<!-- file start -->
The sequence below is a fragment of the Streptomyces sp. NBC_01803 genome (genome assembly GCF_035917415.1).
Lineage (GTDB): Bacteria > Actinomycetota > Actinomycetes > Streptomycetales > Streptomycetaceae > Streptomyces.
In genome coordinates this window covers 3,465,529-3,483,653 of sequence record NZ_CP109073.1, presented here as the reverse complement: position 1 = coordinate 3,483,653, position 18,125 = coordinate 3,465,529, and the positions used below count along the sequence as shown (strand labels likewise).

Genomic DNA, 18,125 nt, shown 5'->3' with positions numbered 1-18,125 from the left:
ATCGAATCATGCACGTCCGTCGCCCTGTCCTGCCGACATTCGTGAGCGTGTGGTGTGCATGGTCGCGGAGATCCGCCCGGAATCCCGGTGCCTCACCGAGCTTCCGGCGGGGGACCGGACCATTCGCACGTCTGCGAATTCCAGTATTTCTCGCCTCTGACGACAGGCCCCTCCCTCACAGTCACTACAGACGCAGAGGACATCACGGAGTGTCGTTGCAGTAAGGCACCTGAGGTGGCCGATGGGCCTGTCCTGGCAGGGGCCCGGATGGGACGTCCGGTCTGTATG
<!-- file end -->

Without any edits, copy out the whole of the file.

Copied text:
The sequence below is a fragment of the Streptomyces sp. NBC_01803 genome (genome assembly GCF_035917415.1).
Lineage (GTDB): Bacteria > Actinomycetota > Actinomycetes > Streptomycetales > Streptomycetaceae > Streptomyces.
In genome coordinates this window covers 3,465,529-3,483,653 of sequence record NZ_CP109073.1, presented here as the reverse complement: position 1 = coordinate 3,483,653, position 18,125 = coordinate 3,465,529, and the positions used below count along the sequence as shown (strand labels likewise).

Genomic DNA, 18,125 nt, shown 5'->3' with positions numbered 1-18,125 from the left:
ATCGAATCATGCACGTCCGTCGCCCTGTCCTGCCGACATTCGTGAGCGTGTGGTGTGCATGGTCGCGGAGATCCGCCCGGAATCCCGGTGCCTCACCGAGCTTCCGGCGGGGGACCGGACCATTCGCACGTCTGCGAATTCCAGTATTTCTCGCCTCTGACGACAGGCCCCTCCCTCACAGTCACTACAGACGCAGAGGACATCACGGAGTGTCGTTGCAGTAAGGCACCTGAGGTGGCCGATGGGCCTGTCCTGGCAGGGGCCCGGATGGGACGTCCGGTCTGTATG